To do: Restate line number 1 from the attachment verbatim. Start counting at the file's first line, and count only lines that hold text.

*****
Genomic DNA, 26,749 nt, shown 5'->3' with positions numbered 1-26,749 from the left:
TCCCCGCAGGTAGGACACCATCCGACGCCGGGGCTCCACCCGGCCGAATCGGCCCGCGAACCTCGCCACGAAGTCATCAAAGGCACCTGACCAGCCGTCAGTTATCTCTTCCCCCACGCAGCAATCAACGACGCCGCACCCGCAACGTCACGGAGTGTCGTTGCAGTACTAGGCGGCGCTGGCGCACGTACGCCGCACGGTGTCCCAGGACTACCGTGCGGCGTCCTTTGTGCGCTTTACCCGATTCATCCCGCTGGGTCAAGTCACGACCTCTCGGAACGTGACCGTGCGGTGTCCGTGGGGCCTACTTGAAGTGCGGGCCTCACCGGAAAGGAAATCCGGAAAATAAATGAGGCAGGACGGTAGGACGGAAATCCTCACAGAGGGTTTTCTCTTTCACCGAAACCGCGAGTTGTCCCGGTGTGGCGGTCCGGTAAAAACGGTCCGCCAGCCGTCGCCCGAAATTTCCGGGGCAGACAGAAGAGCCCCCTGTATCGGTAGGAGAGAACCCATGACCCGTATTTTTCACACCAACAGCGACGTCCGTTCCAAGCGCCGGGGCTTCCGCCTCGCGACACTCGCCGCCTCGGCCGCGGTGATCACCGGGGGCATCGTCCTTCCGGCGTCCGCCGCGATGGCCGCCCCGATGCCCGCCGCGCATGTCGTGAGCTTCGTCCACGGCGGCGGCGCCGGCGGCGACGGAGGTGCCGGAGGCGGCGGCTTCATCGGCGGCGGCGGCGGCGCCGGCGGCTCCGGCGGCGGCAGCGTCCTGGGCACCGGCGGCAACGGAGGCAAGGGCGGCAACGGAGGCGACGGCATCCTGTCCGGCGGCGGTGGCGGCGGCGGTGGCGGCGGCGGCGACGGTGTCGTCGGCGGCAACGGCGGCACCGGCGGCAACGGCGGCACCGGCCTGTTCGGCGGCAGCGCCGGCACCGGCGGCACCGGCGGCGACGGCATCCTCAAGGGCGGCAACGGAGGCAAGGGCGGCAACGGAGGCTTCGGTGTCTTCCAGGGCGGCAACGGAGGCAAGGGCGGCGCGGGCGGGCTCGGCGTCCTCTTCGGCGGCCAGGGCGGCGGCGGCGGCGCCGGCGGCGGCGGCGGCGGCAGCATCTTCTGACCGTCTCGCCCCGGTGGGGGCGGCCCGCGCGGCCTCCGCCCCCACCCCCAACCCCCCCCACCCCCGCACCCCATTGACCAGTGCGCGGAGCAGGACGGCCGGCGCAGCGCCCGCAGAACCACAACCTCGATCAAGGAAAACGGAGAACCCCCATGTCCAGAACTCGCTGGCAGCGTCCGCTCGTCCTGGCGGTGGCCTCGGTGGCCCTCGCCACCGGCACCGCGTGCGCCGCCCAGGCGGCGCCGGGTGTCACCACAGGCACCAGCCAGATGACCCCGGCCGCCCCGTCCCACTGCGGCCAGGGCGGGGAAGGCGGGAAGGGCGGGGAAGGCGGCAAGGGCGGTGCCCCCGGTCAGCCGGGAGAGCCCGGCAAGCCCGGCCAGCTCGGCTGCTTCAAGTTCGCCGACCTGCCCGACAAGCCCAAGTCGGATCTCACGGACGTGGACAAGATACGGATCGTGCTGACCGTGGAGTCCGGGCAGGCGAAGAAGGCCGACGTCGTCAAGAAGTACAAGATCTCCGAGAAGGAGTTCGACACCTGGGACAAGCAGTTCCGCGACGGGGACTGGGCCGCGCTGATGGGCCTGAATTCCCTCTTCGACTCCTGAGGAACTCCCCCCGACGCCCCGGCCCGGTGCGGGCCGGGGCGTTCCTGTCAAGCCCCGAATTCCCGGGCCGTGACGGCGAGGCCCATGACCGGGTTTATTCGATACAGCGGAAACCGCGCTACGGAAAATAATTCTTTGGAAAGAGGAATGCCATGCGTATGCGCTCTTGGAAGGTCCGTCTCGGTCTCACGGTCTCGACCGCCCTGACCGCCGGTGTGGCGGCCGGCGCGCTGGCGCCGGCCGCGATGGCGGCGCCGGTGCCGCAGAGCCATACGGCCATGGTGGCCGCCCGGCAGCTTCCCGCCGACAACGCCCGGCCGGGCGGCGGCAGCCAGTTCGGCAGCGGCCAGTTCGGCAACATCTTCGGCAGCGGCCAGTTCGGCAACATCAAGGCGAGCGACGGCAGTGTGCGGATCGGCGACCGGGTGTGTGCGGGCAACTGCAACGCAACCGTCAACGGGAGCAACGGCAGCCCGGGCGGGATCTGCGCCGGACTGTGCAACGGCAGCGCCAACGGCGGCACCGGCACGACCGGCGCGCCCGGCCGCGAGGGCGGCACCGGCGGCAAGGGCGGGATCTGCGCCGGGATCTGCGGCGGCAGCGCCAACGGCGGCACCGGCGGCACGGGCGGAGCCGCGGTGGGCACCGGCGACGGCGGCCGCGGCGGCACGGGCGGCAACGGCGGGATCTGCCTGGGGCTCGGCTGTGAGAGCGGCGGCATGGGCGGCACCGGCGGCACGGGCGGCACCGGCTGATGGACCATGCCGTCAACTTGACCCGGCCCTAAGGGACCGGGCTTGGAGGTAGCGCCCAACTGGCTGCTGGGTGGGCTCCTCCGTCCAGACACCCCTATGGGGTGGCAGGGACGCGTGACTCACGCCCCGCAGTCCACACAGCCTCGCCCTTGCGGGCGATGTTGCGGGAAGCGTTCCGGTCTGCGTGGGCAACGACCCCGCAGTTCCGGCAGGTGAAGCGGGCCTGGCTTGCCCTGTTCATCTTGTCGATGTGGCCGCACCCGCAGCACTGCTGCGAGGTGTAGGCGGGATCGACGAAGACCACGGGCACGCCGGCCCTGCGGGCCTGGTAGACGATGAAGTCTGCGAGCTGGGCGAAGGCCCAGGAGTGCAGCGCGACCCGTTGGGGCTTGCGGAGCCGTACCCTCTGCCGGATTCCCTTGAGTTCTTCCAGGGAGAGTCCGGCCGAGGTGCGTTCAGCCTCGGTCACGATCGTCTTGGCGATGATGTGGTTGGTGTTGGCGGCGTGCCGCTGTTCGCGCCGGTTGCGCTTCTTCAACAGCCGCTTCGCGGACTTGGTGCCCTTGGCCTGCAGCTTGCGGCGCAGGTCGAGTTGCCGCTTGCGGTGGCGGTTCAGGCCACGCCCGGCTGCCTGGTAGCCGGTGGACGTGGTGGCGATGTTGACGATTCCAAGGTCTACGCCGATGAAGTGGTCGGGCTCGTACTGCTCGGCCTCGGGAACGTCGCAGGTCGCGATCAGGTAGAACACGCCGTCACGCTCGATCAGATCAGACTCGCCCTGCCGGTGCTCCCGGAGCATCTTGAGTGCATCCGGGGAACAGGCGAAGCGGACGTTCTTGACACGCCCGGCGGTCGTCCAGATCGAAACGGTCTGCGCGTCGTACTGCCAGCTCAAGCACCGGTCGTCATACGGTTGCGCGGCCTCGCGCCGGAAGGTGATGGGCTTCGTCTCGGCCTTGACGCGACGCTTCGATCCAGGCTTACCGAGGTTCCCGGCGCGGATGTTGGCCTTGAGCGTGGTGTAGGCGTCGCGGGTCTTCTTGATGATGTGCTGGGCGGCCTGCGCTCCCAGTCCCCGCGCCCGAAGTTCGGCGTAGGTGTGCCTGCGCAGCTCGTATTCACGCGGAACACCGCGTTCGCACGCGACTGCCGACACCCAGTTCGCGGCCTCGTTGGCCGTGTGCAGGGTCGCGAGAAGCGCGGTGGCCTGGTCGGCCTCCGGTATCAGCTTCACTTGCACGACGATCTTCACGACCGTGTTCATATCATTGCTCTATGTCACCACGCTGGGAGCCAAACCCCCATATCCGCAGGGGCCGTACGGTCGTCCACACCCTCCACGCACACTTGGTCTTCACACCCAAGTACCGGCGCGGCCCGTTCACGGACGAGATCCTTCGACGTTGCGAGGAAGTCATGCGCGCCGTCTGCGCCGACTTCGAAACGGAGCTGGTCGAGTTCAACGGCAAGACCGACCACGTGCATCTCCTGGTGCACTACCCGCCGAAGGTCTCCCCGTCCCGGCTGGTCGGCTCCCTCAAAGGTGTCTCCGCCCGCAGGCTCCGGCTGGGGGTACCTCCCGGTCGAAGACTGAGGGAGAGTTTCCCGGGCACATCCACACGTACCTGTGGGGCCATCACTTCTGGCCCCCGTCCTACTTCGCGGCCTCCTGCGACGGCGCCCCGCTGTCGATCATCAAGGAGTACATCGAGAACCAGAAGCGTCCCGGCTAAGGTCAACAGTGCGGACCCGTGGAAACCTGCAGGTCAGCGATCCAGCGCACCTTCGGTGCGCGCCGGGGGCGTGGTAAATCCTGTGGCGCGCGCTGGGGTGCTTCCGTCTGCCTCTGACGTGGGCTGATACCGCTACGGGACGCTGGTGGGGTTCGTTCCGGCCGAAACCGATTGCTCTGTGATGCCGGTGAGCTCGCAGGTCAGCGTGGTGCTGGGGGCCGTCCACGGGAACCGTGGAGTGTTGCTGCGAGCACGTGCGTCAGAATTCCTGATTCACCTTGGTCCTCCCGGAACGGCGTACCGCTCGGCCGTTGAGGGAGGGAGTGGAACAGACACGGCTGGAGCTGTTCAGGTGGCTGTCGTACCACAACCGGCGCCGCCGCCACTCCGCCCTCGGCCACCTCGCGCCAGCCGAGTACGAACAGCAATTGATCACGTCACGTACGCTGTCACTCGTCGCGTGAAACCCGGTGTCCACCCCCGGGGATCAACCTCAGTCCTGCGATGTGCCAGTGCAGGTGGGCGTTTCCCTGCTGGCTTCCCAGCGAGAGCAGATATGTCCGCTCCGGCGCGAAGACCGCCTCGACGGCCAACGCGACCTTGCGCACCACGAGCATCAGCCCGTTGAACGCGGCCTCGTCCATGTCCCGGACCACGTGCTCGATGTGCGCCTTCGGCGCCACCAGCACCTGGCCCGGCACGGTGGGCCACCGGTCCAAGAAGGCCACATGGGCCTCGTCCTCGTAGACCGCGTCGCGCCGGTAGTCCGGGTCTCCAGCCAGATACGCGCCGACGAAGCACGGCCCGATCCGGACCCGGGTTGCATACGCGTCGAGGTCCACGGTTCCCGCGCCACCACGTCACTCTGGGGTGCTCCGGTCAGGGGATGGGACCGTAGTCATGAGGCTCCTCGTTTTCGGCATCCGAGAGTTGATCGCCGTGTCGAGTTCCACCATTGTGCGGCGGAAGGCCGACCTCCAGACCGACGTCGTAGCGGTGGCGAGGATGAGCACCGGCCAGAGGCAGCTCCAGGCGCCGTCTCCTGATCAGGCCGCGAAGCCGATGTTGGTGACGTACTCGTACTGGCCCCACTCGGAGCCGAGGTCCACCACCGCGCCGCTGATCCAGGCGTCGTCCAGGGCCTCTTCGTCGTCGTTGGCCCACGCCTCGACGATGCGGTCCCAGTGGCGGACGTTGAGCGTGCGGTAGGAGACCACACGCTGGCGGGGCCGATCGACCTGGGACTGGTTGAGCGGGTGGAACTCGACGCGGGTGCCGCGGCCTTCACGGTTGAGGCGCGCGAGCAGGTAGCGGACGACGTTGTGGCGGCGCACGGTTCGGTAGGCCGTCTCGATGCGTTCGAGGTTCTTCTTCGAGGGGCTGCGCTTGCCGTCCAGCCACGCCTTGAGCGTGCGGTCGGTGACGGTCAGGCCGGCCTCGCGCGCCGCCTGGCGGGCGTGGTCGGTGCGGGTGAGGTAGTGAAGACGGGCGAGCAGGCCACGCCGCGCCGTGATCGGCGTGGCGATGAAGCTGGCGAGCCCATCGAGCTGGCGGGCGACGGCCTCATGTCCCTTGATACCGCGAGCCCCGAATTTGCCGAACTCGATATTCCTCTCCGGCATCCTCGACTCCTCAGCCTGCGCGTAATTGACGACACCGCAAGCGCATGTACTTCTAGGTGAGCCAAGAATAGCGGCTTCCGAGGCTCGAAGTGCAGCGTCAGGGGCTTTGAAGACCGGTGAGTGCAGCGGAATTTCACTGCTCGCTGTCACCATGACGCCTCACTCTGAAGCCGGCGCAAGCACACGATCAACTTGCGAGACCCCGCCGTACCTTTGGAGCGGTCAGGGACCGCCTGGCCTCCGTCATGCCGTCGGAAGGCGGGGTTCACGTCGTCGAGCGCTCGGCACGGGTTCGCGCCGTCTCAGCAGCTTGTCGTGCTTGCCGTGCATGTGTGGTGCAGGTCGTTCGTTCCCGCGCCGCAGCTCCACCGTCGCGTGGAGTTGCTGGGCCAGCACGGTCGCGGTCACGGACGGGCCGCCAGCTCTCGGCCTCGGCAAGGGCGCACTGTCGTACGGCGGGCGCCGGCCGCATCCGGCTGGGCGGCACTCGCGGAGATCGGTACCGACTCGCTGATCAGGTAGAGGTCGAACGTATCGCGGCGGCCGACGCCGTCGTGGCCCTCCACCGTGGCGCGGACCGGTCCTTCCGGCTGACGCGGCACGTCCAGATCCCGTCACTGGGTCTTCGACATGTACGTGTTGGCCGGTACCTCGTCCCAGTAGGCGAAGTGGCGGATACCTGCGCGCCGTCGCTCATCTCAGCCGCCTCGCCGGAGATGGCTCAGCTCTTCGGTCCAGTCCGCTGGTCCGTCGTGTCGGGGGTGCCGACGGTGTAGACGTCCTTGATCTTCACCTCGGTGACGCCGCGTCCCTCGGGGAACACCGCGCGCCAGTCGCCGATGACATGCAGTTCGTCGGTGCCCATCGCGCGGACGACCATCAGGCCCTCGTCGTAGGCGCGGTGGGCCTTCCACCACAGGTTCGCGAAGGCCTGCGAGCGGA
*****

Genomic DNA, 26,749 nt, shown 5'->3' with positions numbered 1-26,749 from the left: